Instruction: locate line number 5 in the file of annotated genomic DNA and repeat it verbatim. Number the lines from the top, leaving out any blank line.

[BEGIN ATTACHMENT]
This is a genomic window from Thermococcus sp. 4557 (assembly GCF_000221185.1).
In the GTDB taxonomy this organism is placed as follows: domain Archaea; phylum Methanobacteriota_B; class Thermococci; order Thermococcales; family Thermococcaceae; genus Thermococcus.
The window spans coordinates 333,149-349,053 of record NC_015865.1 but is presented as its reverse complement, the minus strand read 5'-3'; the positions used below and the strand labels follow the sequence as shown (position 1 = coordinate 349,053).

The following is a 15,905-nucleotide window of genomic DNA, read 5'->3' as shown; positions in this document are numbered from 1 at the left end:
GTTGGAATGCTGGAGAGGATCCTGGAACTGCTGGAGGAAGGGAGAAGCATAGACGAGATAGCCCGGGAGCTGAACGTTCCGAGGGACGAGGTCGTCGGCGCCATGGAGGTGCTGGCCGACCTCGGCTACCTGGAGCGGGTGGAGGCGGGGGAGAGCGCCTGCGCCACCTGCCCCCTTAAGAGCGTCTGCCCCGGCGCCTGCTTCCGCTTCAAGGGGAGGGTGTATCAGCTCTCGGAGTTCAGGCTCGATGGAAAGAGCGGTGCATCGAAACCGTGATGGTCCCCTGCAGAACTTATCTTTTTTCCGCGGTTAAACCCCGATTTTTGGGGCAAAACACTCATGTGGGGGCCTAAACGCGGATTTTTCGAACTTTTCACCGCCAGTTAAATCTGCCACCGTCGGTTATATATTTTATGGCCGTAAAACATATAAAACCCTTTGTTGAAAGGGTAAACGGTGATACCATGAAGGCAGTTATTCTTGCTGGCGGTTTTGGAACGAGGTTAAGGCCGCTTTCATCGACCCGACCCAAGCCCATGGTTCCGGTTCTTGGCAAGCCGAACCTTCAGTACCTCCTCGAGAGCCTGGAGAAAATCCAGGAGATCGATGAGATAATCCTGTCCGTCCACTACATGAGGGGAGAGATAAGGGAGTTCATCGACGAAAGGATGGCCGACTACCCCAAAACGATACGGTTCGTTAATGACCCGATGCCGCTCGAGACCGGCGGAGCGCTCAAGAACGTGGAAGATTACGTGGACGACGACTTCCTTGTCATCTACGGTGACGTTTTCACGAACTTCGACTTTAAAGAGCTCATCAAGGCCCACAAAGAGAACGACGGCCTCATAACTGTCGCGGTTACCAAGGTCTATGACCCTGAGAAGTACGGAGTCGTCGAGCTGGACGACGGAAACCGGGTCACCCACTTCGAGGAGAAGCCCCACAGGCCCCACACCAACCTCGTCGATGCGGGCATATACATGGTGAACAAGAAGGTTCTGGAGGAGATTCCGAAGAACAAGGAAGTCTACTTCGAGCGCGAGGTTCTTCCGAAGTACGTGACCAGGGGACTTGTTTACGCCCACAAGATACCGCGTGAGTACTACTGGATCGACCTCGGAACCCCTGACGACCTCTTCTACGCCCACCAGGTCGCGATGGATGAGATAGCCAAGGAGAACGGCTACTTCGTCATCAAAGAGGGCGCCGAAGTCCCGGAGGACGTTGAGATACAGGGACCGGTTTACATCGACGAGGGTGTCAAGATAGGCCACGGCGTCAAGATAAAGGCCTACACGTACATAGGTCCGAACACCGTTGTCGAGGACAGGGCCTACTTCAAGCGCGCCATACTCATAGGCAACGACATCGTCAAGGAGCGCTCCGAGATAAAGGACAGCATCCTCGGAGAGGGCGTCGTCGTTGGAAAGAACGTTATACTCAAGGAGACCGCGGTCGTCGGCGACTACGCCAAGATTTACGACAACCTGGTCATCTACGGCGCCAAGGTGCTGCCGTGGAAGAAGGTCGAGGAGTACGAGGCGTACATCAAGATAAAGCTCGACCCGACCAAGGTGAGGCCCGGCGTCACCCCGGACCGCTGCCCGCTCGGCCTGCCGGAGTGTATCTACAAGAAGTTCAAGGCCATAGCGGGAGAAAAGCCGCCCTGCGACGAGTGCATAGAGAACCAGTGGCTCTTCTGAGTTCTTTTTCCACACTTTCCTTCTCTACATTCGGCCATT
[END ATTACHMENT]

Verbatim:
GTTGGAATGCTGGAGAGGATCCTGGAACTGCTGGAGGAAGGGAGAAGCATAGACGAGATAGCCCGGGAGCTGAACGTTCCGAGGGACGAGGTCGTCGGCGCCATGGAGGTGCTGGCCGACCTCGGCTACCTGGAGCGGGTGGAGGCGGGGGAGAGCGCCTGCGCCACCTGCCCCCTTAAGAGCGTCTGCCCCGGCGCCTGCTTCCGCTTCAAGGGGAGGGTGTATCAGCTCTCGGAGTTCAGGCTCGATGGAAAGAGCGGTGCATCGAAACCGTGATGGTCCCCTGCAGAACTTATCTTTTTTCCGCGGTTAAACCCCGATTTTTGGGGCAAAACACTCATGTGGGGGCCTAAACGCGGATTTTTCGAACTTTTCACCGCCAGTTAAATCTGCCACCGTCGGTTATATATTTTATGGCCGTAAAACATATAAAACCCTTTGTTGAAAGGGTAAACGGTGATACCATGAAGGCAGTTATTCTTGCTGGCGGTTTTGGAACGAGGTTAAGGCCGCTTTCATCGACCCGACCCAAGCCCATGGTTCCGGTTCTTGGCAAGCCGAACCTTCAGTACCTCCTCGAGAGCCTGGAGAAAATCCAGGAGATCGATGAGATAATCCTGTCCGTCCACTACATGAGGGGAGAGATAAGGGAGTTCATCGACGAAAGGATGGCCGACTACCCCAAAACGATACGGTTCGTTAATGACCCGATGCCGCTCGAGACCGGCGGAGCGCTCAAGAACGTGGAAGATTACGTGGACGACGACTTCCTTGTCATCTACGGTGACGTTTTCACGAACTTCGACTTTAAAGAGCTCATCAAGGCCCACAAAGAGAACGACGGCCTCATAACTGTCGCGGTTACCAAGGTCTATGACCCTGAGAAGTACGGAGTCGTCGAGCTGGACGACGGAAACCGGGTCACCCACTTCGAGGAGAAGCCCCACAGGCCCCACACCAACCTCGTCGATGCGGGCATATACATGGTGAACAAGAAGGTTCTGGAGGAGATTCCGAAGAACAAGGAAGTCTACTTCGAGCGCGAGGTTCTTCCGAAGTACGTGACCAGGGGACTTGTTTACGCCCACAAGATACCGCGTGAGTACTACTGGATCGACCTCGGAACCCCTGACGACCTCTTCTACGCCCACCAGGTCGCGATGGATGAGATAGCCAAGGAGAACGGCTACTTCGTCATCAAAGAGGGCGCCGAAGTCCCGGAGGACGTTGAGATACAGGGACCGGTTTACATCGACGAGGGTGTCAAGATAGGCCACGGCGTCAAGATAAAGGCCTACACGTACATAGGTCCGAACACCGTTGTCGAGGACAGGGCCTACTTCAAGCGCGCCATACTCATAGGCAACGACATCGTCAAGGAGCGCTCCGAGATAAAGGACAGCATCCTCGGAGAGGGCGTCGTCGTTGGAAAGAACGTTATACTCAAGGAGACCGCGGTCGTCGGCGACTACGCCAAGATTTACGACAACCTGGTCATCTACGGCGCCAAGGTGCTGCCGTGGAAGAAGGTCGAGGAGTACGAGGCGTACATCAAGATAAAGCTCGACCCGACCAAGGTGAGGCCCGGCGTCACCCCGGACCGCTGCCCGCTCGGCCTGCCGGAGTGTATCTACAAGAAGTTCAAGGCCATAGCGGGAGAAAAGCCGCCCTGCGACGAGTGCATAGAGAACCAGTGGCTCTTCTGAGTTCTTTTTCCACACTTTCCTTCTCTACATTCGGCCATT